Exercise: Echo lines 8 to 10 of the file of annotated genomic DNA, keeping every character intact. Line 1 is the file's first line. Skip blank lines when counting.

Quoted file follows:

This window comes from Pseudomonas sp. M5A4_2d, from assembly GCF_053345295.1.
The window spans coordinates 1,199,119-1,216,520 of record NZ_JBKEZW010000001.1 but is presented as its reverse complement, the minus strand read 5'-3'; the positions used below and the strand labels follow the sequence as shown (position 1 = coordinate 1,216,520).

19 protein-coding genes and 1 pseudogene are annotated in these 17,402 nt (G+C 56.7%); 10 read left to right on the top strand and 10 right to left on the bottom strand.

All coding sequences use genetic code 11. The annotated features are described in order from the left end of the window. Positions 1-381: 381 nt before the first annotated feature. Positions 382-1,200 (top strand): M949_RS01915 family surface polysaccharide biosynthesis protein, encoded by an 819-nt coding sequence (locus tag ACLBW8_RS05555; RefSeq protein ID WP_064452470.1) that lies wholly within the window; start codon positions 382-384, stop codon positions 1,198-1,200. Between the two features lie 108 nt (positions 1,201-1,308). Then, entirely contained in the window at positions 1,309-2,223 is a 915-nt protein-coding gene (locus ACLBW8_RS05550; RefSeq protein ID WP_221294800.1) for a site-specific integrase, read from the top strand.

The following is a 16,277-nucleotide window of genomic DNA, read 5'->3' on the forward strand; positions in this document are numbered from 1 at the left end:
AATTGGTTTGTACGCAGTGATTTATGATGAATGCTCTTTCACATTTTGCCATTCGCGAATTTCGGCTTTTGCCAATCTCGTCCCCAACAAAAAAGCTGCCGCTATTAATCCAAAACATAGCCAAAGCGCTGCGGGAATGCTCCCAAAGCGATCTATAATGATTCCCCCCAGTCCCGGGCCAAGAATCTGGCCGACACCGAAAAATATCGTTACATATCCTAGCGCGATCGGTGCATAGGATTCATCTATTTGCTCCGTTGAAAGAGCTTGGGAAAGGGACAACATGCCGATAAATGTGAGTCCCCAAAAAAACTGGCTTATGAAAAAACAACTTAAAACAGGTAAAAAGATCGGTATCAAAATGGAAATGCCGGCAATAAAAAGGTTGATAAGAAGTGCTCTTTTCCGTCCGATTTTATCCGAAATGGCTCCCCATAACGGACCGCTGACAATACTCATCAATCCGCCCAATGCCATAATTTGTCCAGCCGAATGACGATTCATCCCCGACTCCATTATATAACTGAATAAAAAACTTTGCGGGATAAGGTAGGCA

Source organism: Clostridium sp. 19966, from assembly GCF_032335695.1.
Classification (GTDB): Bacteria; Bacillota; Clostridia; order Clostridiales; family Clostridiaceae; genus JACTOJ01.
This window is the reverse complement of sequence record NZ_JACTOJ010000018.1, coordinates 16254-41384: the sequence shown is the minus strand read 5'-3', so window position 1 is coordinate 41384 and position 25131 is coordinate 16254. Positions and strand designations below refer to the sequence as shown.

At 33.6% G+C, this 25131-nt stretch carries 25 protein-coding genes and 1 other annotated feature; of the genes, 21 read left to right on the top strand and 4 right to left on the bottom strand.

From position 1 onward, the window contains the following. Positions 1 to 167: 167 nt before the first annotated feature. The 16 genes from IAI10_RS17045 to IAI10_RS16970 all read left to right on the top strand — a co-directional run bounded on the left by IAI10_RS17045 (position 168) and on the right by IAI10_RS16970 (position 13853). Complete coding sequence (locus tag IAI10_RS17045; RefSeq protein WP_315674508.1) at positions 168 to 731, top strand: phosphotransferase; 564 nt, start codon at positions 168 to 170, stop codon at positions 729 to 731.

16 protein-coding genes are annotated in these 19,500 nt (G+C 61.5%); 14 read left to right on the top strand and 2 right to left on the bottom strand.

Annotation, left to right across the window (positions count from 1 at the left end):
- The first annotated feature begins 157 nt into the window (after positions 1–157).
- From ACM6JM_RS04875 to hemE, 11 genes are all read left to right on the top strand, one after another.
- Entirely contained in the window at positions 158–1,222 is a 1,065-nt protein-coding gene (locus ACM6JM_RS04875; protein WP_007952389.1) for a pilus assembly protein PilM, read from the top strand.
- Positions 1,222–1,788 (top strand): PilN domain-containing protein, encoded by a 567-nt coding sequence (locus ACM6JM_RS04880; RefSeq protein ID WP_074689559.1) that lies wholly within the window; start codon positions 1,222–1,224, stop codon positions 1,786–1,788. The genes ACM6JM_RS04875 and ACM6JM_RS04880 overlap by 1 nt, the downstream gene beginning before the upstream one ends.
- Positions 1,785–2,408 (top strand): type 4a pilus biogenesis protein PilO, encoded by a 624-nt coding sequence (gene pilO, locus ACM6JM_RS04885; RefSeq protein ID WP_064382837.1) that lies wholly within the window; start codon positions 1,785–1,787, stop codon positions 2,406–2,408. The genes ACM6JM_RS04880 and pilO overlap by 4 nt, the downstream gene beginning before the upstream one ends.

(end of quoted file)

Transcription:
Classification (GTDB): Bacteria; Bacillota; Clostridia; order Clostridiales; family Clostridiaceae; genus JACTOJ01.
This window is the reverse complement of sequence record NZ_JACTOJ010000018.1, coordinates 16254-41384: the sequence shown is the minus strand read 5'-3', so window position 1 is coordinate 41384 and position 25131 is coordinate 16254. Positions and strand designations below refer to the sequence as shown.

At 33.6% G+C, this 25131-nt stretch carries 25 protein-coding genes and 1 other annotated feature; of the genes, 21 read left to right on the top strand and 4 right to left on the bottom strand.